By Lisa Baertlein - Analysis
LOS ANGELES (Reuters) - Increasingly vocal calls for taxes on sugary drinks and junk food are fueling a behind- the-scenes battle that public health officials say is reminiscent of America’s war on cigarettes.
The U.S. obesity epidemic has blossomed into a public health crisis and overweight adolescents are starting to suffer problems that used to plague middle-aged adults -- early heart disease and type 2 diabetes.
While restaurant operators and food and soda makers promote personal responsibility and moderation, backers of the taxes say levies on foods that quickly add extra pounds are a necessary part of any successful anti-obesity effort.
Backers suggest taxes could help offset the estimated $147 billion cost of treating obesity-related diseases and fund programs to battle the expanding girths of Americans.
Adding to the pressure is the fact that cash-poor state and local governments are scrambling to raise revenue. Junk food taxes give them an opportunity to boost taxes under the guise of doing good, says Bob Goldin, executive vice president at restaurant consulting firm Technomic.
“The train has left the station,” Goldin added.
The Congressional Budget Office estimated in December that a tax of 3 cents on every 12-ounce can of soda would raise $50 billion over 10 years. Not surprisingly, a soda tax is among the revenue streams being eyed as U.S. lawmakers tackle healthcare reform.
About 58 percent of Americans are willing to bear a tax increase of 1 percent or more to support healthcare reform, according to a recent Thomson Reuters survey.
Although a debate rages over the efficacy of taxes on soda and other items, supporters point to the fall in smoking rates after taxes sent cigarette prices soaring.
“The research around tobacco has shown that large increases on taxes on cigarettes has been the single most effective policy to reduce tobacco use,” said Mary Story, a dietitian and public health professor at the University of Minnesota.
Story figures that a 10 percent increase in sugar-sweetened beverage prices could cut consumption by 8 percent to 10 percent.
Taxing by the ounce would be more effective than a flat tax because it would put a larger burden on bigger soda bottles, which often sell for much less money per ounce, said Kelly Brownell, director of the Rudd Center For Food Policy and Obesity at Yale University.
“It’s just a matter of time” before taxes come into effect, said Brownell, who published an article in the New England Journal of Medicine in April arguing for a tax on sweet drinks. The article was coauthored with then-New York City Health Commissioner Dr. Thomas Frieden, who is now director of the U.S. Centers for Disease Control and Prevention.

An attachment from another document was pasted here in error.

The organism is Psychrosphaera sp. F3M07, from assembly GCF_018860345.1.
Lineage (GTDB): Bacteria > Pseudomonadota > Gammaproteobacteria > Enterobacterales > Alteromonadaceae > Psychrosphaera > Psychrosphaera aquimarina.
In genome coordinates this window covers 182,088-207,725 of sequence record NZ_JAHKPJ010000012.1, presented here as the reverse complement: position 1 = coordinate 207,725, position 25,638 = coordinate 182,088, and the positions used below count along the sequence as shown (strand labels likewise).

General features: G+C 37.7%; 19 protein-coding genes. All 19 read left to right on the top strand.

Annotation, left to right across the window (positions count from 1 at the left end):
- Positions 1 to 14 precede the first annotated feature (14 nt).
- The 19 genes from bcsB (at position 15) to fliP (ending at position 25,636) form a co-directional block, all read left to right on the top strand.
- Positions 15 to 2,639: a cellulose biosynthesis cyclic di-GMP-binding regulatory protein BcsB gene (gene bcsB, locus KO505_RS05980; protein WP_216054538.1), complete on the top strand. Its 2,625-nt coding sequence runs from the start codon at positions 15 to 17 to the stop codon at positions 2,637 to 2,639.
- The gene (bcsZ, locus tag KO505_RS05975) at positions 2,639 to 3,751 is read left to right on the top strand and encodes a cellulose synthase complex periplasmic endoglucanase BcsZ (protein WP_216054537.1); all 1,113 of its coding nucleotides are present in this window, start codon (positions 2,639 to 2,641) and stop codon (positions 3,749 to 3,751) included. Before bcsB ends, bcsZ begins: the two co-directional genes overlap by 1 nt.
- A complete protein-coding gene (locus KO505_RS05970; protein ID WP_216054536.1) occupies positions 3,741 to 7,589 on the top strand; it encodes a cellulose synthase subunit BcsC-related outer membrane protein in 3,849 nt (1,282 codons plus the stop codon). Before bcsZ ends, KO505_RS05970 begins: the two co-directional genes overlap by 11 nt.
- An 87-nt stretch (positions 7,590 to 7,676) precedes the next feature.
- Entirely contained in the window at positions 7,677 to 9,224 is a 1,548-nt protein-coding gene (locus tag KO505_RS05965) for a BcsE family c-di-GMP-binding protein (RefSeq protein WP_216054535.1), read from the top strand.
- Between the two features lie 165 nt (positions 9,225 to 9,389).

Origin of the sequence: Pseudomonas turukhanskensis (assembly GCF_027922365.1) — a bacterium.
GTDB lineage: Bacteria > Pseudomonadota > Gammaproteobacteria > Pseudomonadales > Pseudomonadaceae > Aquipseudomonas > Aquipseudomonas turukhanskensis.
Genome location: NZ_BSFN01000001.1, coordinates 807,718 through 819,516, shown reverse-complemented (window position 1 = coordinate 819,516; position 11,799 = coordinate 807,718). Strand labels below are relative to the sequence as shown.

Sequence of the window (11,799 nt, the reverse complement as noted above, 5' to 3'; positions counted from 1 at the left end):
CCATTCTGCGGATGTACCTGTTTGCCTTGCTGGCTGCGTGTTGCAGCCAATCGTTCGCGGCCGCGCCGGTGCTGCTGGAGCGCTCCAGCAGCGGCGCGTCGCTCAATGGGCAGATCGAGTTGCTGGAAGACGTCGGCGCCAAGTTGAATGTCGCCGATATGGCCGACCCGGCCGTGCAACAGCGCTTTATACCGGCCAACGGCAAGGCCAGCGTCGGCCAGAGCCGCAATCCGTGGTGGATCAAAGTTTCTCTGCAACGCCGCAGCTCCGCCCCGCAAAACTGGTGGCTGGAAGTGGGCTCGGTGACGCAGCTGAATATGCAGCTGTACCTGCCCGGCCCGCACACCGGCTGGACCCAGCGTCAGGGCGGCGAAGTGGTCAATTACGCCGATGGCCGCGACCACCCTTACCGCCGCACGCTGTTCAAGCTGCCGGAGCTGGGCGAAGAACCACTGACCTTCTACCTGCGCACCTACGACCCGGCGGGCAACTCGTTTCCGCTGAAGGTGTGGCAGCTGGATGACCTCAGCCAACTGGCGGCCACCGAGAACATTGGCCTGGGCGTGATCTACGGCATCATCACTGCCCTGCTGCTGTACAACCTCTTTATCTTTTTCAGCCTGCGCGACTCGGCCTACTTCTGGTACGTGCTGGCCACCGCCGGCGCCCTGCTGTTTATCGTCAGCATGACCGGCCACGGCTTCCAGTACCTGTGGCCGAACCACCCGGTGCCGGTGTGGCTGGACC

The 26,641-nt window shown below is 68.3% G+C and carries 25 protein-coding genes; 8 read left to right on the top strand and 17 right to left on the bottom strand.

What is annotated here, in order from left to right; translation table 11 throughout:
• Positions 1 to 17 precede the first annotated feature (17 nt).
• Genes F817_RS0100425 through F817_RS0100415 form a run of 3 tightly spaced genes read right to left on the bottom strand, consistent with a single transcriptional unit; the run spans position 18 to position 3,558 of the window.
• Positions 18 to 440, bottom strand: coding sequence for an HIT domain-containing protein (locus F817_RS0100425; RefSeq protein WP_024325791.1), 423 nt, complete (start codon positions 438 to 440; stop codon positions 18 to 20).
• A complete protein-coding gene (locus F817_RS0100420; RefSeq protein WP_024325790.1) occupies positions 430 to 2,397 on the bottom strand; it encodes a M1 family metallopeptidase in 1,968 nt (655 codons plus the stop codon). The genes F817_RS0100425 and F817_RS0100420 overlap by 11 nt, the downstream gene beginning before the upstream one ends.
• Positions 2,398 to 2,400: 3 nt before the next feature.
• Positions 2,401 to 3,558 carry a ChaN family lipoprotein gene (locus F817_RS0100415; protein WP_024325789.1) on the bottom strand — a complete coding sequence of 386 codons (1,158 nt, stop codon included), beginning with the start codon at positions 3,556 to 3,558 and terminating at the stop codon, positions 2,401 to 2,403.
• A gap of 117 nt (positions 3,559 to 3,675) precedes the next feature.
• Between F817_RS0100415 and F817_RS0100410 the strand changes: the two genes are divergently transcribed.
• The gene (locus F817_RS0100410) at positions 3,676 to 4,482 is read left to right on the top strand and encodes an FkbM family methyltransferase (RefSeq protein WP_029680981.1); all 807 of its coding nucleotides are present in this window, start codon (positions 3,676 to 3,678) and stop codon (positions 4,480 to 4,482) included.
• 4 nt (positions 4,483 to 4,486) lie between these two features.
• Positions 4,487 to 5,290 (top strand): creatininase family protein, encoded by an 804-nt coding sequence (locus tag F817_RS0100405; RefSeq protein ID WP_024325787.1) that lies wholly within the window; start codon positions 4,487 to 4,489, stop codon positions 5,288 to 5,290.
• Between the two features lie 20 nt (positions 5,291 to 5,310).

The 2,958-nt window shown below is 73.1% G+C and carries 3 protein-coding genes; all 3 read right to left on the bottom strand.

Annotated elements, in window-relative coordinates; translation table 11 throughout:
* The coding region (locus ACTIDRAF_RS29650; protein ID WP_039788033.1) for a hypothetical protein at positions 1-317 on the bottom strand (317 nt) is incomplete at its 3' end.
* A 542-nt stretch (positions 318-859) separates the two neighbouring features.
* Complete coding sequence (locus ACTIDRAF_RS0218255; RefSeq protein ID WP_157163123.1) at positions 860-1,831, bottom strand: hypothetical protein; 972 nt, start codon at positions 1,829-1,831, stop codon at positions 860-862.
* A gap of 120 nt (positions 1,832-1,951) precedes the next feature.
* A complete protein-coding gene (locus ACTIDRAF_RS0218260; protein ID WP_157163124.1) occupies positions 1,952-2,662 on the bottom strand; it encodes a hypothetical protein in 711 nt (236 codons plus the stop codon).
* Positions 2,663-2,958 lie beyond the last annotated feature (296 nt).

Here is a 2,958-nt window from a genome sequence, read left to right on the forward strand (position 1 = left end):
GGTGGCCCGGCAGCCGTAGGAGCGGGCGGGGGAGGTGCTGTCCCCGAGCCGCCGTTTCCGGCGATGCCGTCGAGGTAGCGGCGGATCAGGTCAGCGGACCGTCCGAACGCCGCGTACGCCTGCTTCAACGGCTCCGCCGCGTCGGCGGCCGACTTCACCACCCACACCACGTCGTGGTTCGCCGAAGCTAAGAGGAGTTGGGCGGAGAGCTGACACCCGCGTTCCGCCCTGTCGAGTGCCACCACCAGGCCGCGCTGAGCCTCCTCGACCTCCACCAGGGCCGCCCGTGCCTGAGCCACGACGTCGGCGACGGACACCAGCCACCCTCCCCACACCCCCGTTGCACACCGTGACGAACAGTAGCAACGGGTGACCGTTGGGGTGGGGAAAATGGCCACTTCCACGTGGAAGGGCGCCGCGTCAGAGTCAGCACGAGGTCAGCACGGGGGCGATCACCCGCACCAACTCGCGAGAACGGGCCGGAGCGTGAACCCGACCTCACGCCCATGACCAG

On Frieden’s watch, New York banned artery-clogging trans fats from restaurants, required some chain restaurants to publicly post the calorie content of the food they serve and banned smoking in all restaurants.
Now, on the heels of a new American Heart Association recommendation to dramatically cut dietary sugar intake, New York City’s health department is launching an anti-sugary drink ad campaign that reads: ”Are you pouring on the pounds? Don’t drink yourself fat.
Critics say new “sin tax” plans would turn the nation into a nanny state, hurt business, threaten an already weak economy and place an unfair burden on low-income shoppers. And groups such as Americans Against Food Taxes are striking back.
That organization has big-name backers such as juice maker Welch‘s, PepsiCo Inc, the American Beverage Association, the Corn Refiners Association, agribusiness giant Cargill Inc and restaurant chains ranging from fast-food purveyors McDonald’s Corp and Burger King Holdings Inc to Olive Garden owner Darden Restaurants Inc.
Its website warns that taxes on sugary drinks would have a “negative impact on American families struggling in this economy.” A narrator on its television ads, which feature a family camping trip, says: “Taxes never made anyone healthy. Education, exercise and balanced diets do that.”
Reporting by Lisa Baertlein; additional reporting by Maggie Fox in Washington, DC; editing by Andre Grenon